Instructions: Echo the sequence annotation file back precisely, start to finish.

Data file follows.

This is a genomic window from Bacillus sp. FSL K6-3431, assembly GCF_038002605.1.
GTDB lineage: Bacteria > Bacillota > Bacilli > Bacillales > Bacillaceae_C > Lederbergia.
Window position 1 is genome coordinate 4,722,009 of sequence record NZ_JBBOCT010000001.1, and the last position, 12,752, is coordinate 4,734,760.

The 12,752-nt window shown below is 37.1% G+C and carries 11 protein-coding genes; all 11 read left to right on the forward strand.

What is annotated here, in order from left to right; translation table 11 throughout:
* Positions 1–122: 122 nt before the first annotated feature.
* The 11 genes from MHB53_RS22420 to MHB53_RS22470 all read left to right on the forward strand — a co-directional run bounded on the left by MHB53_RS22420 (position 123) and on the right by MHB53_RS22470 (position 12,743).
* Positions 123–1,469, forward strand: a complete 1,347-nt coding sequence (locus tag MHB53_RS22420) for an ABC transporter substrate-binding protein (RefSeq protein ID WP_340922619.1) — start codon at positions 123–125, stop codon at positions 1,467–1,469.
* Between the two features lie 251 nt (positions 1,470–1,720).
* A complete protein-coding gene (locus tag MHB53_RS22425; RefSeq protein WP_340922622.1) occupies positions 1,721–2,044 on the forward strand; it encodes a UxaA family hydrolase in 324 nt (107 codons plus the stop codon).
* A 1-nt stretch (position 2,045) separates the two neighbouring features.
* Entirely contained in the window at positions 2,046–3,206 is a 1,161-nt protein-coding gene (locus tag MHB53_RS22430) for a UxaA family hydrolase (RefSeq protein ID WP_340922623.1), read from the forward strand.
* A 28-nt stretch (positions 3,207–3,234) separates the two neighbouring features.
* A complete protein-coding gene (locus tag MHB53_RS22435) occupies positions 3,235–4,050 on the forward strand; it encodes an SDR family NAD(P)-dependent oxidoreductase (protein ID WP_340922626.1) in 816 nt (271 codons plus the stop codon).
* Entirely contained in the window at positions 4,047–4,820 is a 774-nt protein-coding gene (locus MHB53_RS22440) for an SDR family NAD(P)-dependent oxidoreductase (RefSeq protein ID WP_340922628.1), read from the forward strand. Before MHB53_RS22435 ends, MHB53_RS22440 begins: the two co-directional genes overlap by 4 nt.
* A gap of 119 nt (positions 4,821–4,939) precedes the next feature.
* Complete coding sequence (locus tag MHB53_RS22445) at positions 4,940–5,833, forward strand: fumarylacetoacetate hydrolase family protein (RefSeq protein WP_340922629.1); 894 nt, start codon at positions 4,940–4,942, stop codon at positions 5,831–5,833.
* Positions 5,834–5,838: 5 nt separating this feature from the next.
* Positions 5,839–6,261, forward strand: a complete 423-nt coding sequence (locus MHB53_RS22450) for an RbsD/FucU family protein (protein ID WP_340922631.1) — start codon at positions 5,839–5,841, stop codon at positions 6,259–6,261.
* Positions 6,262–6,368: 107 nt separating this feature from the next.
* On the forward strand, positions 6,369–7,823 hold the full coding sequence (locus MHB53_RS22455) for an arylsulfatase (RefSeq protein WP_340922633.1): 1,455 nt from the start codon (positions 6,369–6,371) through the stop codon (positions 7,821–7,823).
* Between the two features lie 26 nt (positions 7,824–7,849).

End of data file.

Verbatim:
This is a genomic window from Bacillus sp. FSL K6-3431, assembly GCF_038002605.1.
GTDB lineage: Bacteria > Bacillota > Bacilli > Bacillales > Bacillaceae_C > Lederbergia.
Window position 1 is genome coordinate 4,722,009 of sequence record NZ_JBBOCT010000001.1, and the last position, 12,752, is coordinate 4,734,760.

The 12,752-nt window shown below is 37.1% G+C and carries 11 protein-coding genes; all 11 read left to right on the forward strand.

What is annotated here, in order from left to right; translation table 11 throughout:
* Positions 1–122: 122 nt before the first annotated feature.
* The 11 genes from MHB53_RS22420 to MHB53_RS22470 all read left to right on the forward strand — a co-directional run bounded on the left by MHB53_RS22420 (position 123) and on the right by MHB53_RS22470 (position 12,743).
* Positions 123–1,469, forward strand: a complete 1,347-nt coding sequence (locus tag MHB53_RS22420) for an ABC transporter substrate-binding protein (RefSeq protein ID WP_340922619.1) — start codon at positions 123–125, stop codon at positions 1,467–1,469.
* Between the two features lie 251 nt (positions 1,470–1,720).
* A complete protein-coding gene (locus tag MHB53_RS22425; RefSeq protein WP_340922622.1) occupies positions 1,721–2,044 on the forward strand; it encodes a UxaA family hydrolase in 324 nt (107 codons plus the stop codon).
* A 1-nt stretch (position 2,045) separates the two neighbouring features.
* Entirely contained in the window at positions 2,046–3,206 is a 1,161-nt protein-coding gene (locus tag MHB53_RS22430) for a UxaA family hydrolase (RefSeq protein ID WP_340922623.1), read from the forward strand.
* A 28-nt stretch (positions 3,207–3,234) separates the two neighbouring features.
* A complete protein-coding gene (locus tag MHB53_RS22435) occupies positions 3,235–4,050 on the forward strand; it encodes an SDR family NAD(P)-dependent oxidoreductase (protein ID WP_340922626.1) in 816 nt (271 codons plus the stop codon).
* Entirely contained in the window at positions 4,047–4,820 is a 774-nt protein-coding gene (locus MHB53_RS22440) for an SDR family NAD(P)-dependent oxidoreductase (RefSeq protein ID WP_340922628.1), read from the forward strand. Before MHB53_RS22435 ends, MHB53_RS22440 begins: the two co-directional genes overlap by 4 nt.
* A gap of 119 nt (positions 4,821–4,939) precedes the next feature.
* Complete coding sequence (locus tag MHB53_RS22445) at positions 4,940–5,833, forward strand: fumarylacetoacetate hydrolase family protein (RefSeq protein WP_340922629.1); 894 nt, start codon at positions 4,940–4,942, stop codon at positions 5,831–5,833.
* Positions 5,834–5,838: 5 nt separating this feature from the next.
* Positions 5,839–6,261, forward strand: a complete 423-nt coding sequence (locus MHB53_RS22450) for an RbsD/FucU family protein (protein ID WP_340922631.1) — start codon at positions 5,839–5,841, stop codon at positions 6,259–6,261.
* Positions 6,262–6,368: 107 nt separating this feature from the next.
* On the forward strand, positions 6,369–7,823 hold the full coding sequence (locus MHB53_RS22455) for an arylsulfatase (RefSeq protein WP_340922633.1): 1,455 nt from the start codon (positions 6,369–6,371) through the stop codon (positions 7,821–7,823).
* Between the two features lie 26 nt (positions 7,824–7,849).